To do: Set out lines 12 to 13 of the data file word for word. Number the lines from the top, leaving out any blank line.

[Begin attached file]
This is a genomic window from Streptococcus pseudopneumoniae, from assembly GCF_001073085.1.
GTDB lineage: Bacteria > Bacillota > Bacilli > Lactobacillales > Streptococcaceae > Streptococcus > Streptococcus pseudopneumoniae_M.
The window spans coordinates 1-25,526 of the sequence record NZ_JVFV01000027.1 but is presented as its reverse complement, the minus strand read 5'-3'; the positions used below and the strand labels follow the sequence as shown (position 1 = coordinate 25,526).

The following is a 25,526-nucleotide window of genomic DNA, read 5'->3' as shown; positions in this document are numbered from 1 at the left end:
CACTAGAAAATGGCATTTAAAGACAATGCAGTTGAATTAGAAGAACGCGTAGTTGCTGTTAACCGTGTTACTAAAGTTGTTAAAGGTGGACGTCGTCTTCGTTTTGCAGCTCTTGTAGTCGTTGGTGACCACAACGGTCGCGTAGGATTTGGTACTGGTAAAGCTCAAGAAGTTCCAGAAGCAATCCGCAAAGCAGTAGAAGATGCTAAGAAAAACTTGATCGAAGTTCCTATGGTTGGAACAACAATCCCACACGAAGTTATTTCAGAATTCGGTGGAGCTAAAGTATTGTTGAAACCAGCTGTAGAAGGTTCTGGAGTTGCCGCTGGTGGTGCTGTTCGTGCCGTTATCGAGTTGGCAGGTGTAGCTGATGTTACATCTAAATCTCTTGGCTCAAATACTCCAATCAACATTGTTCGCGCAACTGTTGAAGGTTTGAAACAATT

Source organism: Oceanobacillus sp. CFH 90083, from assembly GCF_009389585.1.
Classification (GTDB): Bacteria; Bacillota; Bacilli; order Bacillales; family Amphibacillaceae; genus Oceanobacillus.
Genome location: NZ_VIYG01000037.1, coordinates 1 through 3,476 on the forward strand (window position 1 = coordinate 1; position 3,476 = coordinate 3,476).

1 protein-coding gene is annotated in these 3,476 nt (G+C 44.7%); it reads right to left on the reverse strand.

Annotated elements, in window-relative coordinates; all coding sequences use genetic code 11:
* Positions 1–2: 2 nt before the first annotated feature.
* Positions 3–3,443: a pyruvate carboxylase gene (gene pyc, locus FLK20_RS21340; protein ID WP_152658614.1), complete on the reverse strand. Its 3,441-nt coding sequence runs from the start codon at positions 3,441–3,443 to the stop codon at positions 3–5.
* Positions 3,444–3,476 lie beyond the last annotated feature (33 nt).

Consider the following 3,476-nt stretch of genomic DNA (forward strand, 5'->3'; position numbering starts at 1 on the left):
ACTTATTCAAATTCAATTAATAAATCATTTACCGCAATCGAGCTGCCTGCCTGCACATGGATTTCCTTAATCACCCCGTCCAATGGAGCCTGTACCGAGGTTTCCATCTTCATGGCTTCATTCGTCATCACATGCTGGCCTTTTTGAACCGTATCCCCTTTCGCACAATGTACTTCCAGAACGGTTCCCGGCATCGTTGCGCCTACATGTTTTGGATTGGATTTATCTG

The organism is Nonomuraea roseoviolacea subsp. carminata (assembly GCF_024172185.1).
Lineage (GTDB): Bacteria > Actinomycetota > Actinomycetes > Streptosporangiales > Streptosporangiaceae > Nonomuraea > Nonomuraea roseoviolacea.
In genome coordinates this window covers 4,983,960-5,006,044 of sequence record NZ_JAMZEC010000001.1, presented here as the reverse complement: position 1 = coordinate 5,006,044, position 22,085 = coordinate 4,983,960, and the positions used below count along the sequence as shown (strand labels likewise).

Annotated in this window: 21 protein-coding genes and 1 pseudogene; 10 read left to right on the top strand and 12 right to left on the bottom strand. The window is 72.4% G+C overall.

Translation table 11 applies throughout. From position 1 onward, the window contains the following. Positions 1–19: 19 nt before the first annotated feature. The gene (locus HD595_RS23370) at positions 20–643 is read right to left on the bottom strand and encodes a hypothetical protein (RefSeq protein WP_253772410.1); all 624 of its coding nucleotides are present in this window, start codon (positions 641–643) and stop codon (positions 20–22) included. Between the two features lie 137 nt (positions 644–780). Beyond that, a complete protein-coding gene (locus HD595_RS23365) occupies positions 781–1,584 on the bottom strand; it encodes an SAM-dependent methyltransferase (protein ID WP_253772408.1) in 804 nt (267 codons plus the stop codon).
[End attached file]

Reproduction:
* Positions 3–3,443: a pyruvate carboxylase gene (gene pyc, locus FLK20_RS21340; protein ID WP_152658614.1), complete on the reverse strand. Its 3,441-nt coding sequence runs from the start codon at positions 3,441–3,443 to the stop codon at positions 3–5.
* Positions 3,444–3,476 lie beyond the last annotated feature (33 nt).